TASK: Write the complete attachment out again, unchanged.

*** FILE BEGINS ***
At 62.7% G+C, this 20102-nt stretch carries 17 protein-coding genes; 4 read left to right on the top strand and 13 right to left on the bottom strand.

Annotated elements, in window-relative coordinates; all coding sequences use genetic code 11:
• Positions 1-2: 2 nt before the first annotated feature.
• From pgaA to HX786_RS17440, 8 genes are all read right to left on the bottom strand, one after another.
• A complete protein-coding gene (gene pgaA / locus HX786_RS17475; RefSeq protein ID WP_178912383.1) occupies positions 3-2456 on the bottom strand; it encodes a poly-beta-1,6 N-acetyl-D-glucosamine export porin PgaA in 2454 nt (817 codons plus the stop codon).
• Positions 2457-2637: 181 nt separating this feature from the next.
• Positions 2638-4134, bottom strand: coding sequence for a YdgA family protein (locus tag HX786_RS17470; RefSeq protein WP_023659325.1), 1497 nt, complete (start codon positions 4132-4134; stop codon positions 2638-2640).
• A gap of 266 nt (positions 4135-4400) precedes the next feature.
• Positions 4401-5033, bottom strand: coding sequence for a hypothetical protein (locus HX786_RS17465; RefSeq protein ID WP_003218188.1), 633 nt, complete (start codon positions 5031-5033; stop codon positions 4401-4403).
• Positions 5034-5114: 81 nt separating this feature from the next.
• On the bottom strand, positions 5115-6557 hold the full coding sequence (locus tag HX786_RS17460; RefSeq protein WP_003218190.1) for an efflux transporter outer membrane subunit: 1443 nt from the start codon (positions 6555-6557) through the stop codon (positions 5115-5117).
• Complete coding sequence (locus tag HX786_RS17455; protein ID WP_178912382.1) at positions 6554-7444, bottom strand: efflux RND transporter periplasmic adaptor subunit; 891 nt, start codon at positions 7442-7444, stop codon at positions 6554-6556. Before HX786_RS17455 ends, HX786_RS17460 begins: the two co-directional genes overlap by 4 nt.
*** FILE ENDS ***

At 62.7% G+C, this 20102-nt stretch carries 17 protein-coding genes; 4 read left to right on the top strand and 13 right to left on the bottom strand.

Annotated elements, in window-relative coordinates; all coding sequences use genetic code 11:
• Positions 1-2: 2 nt before the first annotated feature.
• From pgaA to HX786_RS17440, 8 genes are all read right to left on the bottom strand, one after another.
• A complete protein-coding gene (gene pgaA / locus HX786_RS17475; RefSeq protein ID WP_178912383.1) occupies positions 3-2456 on the bottom strand; it encodes a poly-beta-1,6 N-acetyl-D-glucosamine export porin PgaA in 2454 nt (817 codons plus the stop codon).
• Positions 2457-2637: 181 nt separating this feature from the next.
• Positions 2638-4134, bottom strand: coding sequence for a YdgA family protein (locus tag HX786_RS17470; RefSeq protein WP_023659325.1), 1497 nt, complete (start codon positions 4132-4134; stop codon positions 2638-2640).
• A gap of 266 nt (positions 4135-4400) precedes the next feature.
• Positions 4401-5033, bottom strand: coding sequence for a hypothetical protein (locus HX786_RS17465; RefSeq protein ID WP_003218188.1), 633 nt, complete (start codon positions 5031-5033; stop codon positions 4401-4403).
• Positions 5034-5114: 81 nt separating this feature from the next.
• On the bottom strand, positions 5115-6557 hold the full coding sequence (locus tag HX786_RS17460; RefSeq protein WP_003218190.1) for an efflux transporter outer membrane subunit: 1443 nt from the start codon (positions 6555-6557) through the stop codon (positions 5115-5117).
• Complete coding sequence (locus tag HX786_RS17455; protein ID WP_178912382.1) at positions 6554-7444, bottom strand: efflux RND transporter periplasmic adaptor subunit; 891 nt, start codon at positions 7442-7444, stop codon at positions 6554-6556. Before HX786_RS17455 ends, HX786_RS17460 begins: the two co-directional genes overlap by 4 nt.